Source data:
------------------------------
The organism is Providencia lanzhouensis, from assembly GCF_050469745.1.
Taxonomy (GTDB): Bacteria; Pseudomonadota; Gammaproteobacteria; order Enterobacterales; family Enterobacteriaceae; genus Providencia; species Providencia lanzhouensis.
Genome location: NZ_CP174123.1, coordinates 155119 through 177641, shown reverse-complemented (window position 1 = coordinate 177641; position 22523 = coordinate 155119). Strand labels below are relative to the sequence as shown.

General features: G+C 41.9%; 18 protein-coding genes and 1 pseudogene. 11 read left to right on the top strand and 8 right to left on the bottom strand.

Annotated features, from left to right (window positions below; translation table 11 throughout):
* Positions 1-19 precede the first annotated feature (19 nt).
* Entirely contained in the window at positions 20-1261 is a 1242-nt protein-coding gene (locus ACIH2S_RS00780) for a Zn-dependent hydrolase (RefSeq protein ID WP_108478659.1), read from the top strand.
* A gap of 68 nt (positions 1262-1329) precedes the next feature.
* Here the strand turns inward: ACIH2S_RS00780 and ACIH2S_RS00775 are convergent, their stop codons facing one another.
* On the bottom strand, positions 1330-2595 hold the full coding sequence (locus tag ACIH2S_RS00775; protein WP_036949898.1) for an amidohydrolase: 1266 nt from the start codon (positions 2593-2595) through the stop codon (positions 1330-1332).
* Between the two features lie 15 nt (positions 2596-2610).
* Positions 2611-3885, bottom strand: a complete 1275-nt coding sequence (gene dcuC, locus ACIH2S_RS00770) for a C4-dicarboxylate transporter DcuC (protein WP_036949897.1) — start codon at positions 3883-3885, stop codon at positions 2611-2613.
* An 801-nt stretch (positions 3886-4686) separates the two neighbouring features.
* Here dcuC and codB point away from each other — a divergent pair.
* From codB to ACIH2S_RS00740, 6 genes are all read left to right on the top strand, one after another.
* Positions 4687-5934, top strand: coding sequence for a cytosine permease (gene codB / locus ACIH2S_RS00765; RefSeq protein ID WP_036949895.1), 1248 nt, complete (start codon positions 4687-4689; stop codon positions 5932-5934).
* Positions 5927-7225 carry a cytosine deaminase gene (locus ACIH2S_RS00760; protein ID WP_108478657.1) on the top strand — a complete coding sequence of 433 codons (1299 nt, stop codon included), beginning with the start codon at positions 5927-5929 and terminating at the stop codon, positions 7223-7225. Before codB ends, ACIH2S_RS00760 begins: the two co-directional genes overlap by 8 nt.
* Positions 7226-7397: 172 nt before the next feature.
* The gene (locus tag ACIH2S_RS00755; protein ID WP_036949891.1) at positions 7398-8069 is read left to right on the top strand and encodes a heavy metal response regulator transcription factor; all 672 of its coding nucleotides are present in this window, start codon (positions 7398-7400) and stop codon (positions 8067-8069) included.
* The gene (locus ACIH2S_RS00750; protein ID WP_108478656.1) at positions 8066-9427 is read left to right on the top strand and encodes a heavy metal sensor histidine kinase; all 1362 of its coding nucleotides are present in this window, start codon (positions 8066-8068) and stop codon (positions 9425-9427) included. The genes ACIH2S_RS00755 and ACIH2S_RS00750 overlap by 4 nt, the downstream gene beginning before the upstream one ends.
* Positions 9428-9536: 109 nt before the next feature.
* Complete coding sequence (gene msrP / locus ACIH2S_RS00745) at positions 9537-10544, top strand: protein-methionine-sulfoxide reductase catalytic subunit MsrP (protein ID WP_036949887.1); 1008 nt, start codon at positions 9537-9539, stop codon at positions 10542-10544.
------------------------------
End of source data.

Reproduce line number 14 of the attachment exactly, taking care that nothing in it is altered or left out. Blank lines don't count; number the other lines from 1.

* Here dcuC and codB point away from each other — a divergent pair.